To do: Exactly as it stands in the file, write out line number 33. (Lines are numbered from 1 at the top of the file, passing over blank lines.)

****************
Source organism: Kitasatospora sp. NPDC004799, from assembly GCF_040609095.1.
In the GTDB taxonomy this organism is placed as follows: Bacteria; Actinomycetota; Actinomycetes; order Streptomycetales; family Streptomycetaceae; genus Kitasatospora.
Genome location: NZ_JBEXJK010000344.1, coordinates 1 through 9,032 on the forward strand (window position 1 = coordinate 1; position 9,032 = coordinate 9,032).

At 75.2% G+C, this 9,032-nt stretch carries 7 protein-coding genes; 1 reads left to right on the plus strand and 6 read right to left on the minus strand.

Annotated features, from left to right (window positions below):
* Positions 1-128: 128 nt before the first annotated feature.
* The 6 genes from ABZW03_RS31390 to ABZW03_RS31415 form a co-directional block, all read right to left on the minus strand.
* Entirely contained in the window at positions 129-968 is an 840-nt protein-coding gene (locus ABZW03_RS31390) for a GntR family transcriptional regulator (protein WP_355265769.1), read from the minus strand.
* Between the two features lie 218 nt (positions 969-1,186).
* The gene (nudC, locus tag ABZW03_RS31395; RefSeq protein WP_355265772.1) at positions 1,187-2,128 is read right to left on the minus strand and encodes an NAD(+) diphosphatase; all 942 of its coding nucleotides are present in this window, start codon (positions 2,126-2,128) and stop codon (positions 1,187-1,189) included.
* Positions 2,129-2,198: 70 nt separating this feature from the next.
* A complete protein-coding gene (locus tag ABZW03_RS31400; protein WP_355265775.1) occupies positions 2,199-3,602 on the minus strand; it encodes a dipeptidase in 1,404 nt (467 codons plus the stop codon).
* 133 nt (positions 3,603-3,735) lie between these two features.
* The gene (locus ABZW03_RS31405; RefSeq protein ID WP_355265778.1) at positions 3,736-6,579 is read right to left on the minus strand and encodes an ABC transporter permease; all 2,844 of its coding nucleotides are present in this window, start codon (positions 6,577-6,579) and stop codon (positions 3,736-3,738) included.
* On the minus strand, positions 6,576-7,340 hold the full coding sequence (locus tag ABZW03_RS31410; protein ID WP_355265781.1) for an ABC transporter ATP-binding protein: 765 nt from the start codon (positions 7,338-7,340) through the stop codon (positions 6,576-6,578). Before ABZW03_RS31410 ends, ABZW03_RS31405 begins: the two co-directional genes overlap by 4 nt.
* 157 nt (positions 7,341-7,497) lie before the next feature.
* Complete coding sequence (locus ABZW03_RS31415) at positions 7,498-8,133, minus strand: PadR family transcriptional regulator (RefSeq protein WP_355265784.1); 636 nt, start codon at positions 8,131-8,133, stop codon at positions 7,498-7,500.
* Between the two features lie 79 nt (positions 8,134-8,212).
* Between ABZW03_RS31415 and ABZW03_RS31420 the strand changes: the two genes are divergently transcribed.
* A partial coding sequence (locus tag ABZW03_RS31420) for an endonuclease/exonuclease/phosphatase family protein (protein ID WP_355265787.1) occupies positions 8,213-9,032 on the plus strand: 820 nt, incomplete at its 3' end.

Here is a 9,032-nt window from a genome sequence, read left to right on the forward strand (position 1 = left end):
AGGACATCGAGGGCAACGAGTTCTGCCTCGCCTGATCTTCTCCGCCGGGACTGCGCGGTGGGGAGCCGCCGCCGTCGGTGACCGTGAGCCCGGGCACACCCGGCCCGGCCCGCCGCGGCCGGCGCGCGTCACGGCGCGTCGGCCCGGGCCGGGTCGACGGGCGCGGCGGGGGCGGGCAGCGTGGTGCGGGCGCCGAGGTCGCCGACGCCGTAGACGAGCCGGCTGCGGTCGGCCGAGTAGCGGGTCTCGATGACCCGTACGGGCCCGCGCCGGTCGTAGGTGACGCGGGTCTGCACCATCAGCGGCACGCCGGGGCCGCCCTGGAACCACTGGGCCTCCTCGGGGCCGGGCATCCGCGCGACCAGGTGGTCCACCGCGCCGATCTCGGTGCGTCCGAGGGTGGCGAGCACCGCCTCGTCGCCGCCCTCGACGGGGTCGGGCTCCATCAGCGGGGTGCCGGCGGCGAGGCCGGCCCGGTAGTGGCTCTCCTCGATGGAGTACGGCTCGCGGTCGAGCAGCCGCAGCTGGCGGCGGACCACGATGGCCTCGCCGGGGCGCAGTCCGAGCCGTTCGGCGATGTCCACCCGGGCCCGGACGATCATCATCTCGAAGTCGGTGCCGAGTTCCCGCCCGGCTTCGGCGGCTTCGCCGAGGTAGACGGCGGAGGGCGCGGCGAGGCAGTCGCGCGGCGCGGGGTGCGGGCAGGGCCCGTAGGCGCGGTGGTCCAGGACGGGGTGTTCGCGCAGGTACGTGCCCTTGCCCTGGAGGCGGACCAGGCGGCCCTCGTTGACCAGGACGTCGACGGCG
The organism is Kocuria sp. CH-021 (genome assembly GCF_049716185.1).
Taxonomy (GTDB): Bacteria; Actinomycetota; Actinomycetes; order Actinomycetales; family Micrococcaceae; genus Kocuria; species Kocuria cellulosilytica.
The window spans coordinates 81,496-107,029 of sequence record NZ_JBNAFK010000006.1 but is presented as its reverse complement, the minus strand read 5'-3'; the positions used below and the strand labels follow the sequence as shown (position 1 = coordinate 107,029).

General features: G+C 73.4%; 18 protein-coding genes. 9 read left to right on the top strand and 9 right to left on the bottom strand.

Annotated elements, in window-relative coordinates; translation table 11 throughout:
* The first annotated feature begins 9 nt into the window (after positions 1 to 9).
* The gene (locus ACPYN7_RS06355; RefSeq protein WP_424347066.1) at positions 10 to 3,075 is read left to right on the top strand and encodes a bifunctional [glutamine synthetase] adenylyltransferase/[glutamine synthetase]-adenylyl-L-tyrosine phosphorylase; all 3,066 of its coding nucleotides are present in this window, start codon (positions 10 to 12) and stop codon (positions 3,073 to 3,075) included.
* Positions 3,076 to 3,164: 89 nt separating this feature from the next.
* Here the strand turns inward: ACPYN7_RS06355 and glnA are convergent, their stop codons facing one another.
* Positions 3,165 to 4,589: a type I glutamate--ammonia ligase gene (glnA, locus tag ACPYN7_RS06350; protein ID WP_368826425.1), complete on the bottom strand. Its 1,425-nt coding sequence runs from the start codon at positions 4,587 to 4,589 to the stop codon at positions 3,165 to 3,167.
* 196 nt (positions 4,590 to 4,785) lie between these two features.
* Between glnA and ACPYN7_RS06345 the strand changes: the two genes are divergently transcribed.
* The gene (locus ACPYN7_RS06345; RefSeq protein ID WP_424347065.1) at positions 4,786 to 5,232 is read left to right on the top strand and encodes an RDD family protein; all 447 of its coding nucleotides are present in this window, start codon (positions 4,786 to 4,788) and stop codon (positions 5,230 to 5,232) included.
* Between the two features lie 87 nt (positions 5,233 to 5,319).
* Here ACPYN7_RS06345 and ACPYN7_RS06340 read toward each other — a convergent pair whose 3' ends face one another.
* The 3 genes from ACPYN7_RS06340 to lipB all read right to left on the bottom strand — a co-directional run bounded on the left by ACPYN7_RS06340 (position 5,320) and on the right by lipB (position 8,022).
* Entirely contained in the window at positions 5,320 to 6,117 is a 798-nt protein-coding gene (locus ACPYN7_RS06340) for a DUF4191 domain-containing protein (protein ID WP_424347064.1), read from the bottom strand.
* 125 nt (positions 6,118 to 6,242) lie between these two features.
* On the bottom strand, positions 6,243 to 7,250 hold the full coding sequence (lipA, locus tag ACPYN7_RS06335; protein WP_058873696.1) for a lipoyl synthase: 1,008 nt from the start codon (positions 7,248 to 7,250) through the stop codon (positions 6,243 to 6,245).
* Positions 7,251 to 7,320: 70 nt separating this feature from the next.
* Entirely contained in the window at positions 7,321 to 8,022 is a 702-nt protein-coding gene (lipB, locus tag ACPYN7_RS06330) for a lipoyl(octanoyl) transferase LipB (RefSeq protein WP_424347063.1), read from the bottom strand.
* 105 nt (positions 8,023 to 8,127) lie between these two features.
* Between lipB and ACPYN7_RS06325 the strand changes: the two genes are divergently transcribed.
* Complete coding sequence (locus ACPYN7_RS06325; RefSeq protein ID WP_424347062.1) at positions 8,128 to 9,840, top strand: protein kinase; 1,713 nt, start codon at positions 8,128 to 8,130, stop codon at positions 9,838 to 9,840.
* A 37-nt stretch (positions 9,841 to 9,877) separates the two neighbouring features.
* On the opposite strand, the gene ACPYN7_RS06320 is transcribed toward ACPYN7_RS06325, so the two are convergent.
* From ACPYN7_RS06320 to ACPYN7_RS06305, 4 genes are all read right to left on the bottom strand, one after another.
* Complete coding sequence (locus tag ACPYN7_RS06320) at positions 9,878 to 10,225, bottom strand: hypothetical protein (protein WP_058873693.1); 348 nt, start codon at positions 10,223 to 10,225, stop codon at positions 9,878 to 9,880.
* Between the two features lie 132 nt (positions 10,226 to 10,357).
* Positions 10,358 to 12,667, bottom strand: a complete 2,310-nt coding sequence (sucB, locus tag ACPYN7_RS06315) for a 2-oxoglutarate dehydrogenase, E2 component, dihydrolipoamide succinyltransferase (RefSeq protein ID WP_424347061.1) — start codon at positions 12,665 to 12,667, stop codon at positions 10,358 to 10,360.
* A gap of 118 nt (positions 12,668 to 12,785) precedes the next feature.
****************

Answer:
* 196 nt (positions 4,590 to 4,785) lie between these two features.